Is it any good?


The X-Men franchise knows how to deliver the goods -- this movie is thrilling filmmaking, a deft combination of engaged storytelling and impressive special effects. (Plus, heaps of charisma from the likes of McAvoy, Fassbender, and Jackman). While the film sometimes feels overcrowded, with too many characters and a busy plot -- you may find yourself wishing you'd spent more time getting to know a character or doing without them at all -- X-Men: Days of Future Past manages to be entertaining, not just for die-hard X-Men fans but also for those seeing it without the X-Men fandom lens. It's great to watch the talented cast do their thing, do it well, and enjoy themselves to boot. The audience will be cheering them on.

Families can talk about...

  • Families can talk about superhero movies. How does X-Men: Days of Future Past compare with the other X-Men films? How do the X-Men movies stack up against other popular franchises, such as The Avengers or Spider-Man? What makes each one stand apart from the others? 

  • What do the X-Men movies have to say about racism and discrimination? How do ordinary people view mutants? 

  • What do the mutants' struggles have in common with other challenges that people have faced? Why do people tend to fear what is different?

  • How do the characters in X-Men: Days of Future Past demonstrate teamwork? Why is this an important character strength?

Movie details

Theatrical release date:May 23, 2014
DVD/Streaming release date:October 14, 2014
Cast:Patrick Stewart, James McAvoy, Hugh Jackman
Director:Bryan Singer
Studio:Twentieth Century Fox Film Corporation
Character strengths:Teamwork
Run time:130 minutes
MPAA rating:PG-13
MPAA explanation:sequences of intense sci-fi violence and action, some suggestive material, nudity and language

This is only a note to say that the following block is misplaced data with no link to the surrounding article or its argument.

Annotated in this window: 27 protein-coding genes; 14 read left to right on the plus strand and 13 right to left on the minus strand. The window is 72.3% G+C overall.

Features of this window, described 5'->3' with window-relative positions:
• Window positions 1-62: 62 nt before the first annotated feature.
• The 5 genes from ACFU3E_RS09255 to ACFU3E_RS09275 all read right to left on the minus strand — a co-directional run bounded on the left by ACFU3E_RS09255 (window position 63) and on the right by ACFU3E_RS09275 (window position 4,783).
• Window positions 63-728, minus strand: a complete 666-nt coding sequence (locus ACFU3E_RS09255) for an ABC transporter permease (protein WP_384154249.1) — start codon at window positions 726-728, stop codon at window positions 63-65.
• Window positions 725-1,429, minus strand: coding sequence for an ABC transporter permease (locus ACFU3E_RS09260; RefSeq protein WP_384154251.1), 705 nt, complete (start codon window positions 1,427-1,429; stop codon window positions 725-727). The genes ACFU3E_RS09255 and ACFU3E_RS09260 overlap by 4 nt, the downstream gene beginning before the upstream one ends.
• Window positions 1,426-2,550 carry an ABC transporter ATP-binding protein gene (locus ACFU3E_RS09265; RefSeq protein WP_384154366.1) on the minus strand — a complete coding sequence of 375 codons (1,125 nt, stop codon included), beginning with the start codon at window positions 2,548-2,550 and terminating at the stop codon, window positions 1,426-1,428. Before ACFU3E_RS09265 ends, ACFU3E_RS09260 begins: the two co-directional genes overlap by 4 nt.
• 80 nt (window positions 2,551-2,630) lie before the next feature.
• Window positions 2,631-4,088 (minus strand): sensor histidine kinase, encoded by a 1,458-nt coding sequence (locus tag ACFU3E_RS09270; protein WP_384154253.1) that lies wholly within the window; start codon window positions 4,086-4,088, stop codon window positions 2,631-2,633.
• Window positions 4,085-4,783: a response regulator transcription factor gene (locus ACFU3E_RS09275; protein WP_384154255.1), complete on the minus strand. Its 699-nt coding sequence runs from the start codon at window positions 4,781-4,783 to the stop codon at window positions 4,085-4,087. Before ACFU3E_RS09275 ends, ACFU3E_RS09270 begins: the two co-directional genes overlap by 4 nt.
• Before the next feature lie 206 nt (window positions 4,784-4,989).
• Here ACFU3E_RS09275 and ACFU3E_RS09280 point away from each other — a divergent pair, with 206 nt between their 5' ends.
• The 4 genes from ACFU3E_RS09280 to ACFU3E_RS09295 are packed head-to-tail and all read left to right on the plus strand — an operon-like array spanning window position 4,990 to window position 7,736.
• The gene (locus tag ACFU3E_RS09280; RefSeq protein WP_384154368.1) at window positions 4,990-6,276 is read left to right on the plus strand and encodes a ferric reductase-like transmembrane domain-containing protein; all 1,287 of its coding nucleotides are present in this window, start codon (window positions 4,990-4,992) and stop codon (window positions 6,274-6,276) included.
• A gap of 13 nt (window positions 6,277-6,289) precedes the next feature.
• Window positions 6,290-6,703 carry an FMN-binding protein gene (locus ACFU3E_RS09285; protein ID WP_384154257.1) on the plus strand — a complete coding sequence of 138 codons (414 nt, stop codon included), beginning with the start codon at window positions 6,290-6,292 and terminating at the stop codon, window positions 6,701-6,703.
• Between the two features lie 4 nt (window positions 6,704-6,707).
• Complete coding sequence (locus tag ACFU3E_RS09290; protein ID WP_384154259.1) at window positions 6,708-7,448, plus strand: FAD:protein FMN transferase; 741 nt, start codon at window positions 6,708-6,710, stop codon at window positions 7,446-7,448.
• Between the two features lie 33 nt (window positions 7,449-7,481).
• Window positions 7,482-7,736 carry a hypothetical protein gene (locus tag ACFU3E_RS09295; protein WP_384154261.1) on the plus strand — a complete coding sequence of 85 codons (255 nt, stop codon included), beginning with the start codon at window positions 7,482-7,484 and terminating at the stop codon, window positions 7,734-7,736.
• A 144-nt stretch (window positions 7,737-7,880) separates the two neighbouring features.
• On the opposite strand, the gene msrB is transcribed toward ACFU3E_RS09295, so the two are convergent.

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Parent Written byserpicolugnut May 23, 2014


This is the most 'grown up' movie in the X-Men franchise. There seems to be more profanity than normal, and Charles use of a drug that gives him the ability to walk, mimics heroin usage, and shows some graphic 'shooting up' scenes. There's also the gratuitous scene of Hugh Jackman naked from behind. My girls love the X-Men, but I feel at their age, there's just too many adult themes in this movie that I'm not comfortable with them seeing. Maybe in a few years.
What other families should know
Too much swearing
Too much drinking/drugs/smoking
Parent Written bybholshouser December 14, 2014

Not for children!!!!

Very disappointed in new x-men movie! My children are huge super hero and x-men fans, yet this movie is highly inappropriate. It is rated pg13 and I don't even want my 13 year old seeing Hugh Jackman ' s backside or hearing the F word. The movie would have been just as entertaining and effective without the bad language and nudity!!
What other families should know
Too much sex
Too much swearing
Too much drinking/drugs/smoking
Parent Written bytreat02 June 16, 2014

Well Done

This movie was a good movie. If you're an x-men fan, I would recommend. As for kids, the movie had curse words "s--t" "d--m" but it wasn't overdone. Violence is a big part of this movie. It's not really bloody, but there are fighting scenes and there are guns in the movie. Also, there's the fact that a character wants to kill another character. The movie isn't too sexual. There is one moment where you see Logan's buttocks (he is naked, but nothing other than his backside is shown) and it is said that he had intercourse with a woman. It wasn't too bad, and I do think a thirteen year old would be fine to see this (maybe twelve). All in all, I really liked the movie.